(RxWiki News) Mumps cases are on the rise, according to the Centers for Disease Control and Prevention (CDC).
The recent high number of mumps cases has led two scientists from the Harvard T.H. Chan School of Public Health, Drs. Joseph Lewnard and Yonatan Grad, to study the reason for the outbreaks. Their research calls for further studies on the need for and benefit of an additional vaccine booster dose at age 18.
Mumps is a painful and contagious viral infection. Fortunately, the measles, mumps and rubella (MMR) vaccine can prevent mumps infection. The CDC estimates that, since the development of the MMR vaccine, the number of cases of mumps in the United States has decreased by 99 percent.
Despite vaccine availability, in 2006, a mumps outbreak led to more than 6,500 cases. In 2016, more than 6,300 cases were reported in the US. These occurred in settings where people often have close contact with one another, such as college campuses. In 2017, over 5,000 mumps cases were reported in the US.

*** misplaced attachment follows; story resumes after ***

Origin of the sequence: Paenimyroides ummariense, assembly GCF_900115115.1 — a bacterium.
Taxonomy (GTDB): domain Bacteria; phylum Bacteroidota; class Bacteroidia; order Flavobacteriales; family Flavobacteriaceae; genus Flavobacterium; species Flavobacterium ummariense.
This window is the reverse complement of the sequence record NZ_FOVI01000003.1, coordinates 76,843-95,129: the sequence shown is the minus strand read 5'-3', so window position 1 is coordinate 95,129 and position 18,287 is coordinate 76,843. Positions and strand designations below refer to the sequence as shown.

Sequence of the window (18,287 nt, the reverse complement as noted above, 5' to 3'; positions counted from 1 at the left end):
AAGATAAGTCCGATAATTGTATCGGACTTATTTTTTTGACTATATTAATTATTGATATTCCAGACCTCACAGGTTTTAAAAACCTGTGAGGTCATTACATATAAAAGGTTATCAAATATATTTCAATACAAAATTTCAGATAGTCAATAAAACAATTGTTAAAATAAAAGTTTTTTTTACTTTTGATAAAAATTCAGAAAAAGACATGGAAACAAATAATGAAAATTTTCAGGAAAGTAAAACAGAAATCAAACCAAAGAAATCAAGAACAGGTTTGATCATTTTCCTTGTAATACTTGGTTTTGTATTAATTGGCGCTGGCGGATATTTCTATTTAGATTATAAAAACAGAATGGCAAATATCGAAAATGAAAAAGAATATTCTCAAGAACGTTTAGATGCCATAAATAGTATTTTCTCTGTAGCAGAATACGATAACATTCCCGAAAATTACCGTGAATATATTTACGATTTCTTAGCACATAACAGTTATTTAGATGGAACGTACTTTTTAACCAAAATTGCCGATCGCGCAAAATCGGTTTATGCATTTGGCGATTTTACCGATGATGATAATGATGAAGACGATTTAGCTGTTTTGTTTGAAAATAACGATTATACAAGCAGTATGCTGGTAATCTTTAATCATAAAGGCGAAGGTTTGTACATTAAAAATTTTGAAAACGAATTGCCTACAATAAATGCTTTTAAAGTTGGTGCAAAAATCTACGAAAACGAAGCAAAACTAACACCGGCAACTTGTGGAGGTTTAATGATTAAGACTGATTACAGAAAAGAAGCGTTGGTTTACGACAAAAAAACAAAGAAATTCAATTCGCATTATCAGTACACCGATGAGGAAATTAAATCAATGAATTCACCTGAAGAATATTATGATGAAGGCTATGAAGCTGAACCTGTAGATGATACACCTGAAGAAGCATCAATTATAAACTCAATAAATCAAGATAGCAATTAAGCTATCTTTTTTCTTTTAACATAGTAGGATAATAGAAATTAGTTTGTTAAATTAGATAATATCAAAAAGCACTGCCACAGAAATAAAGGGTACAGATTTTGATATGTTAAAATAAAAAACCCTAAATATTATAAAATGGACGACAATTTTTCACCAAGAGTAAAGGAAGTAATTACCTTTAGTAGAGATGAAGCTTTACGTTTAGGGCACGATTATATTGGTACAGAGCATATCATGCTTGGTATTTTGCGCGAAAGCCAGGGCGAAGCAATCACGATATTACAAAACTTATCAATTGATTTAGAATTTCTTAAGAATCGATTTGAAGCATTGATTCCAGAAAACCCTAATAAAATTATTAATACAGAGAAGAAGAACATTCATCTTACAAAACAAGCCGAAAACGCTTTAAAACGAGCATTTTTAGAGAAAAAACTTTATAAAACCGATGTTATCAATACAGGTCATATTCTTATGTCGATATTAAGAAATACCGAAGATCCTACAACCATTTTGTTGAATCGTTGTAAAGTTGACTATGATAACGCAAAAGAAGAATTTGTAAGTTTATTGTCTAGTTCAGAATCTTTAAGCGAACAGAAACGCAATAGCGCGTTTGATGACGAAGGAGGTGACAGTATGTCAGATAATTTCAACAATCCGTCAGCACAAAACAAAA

Although it was preliminary data, as of late February 2018, 32 states and the District of Columbia had reported mumps infections in 304 people, the CDC reported.
A major factor contributing to outbreaks is being in a crowded environment (schools, colleges and camps), living in a dormitory or playing on the same sports team with a person who has mumps. Symptoms of mumps infection include fever, headache, muscle aches, puffy cheeks, loss of appetite and tiredness.
Ask your health care provider about how to keep yourself and your family safe from mumps infection. If you are interested in receiving the MMR vaccine, visit your local community pharmacy.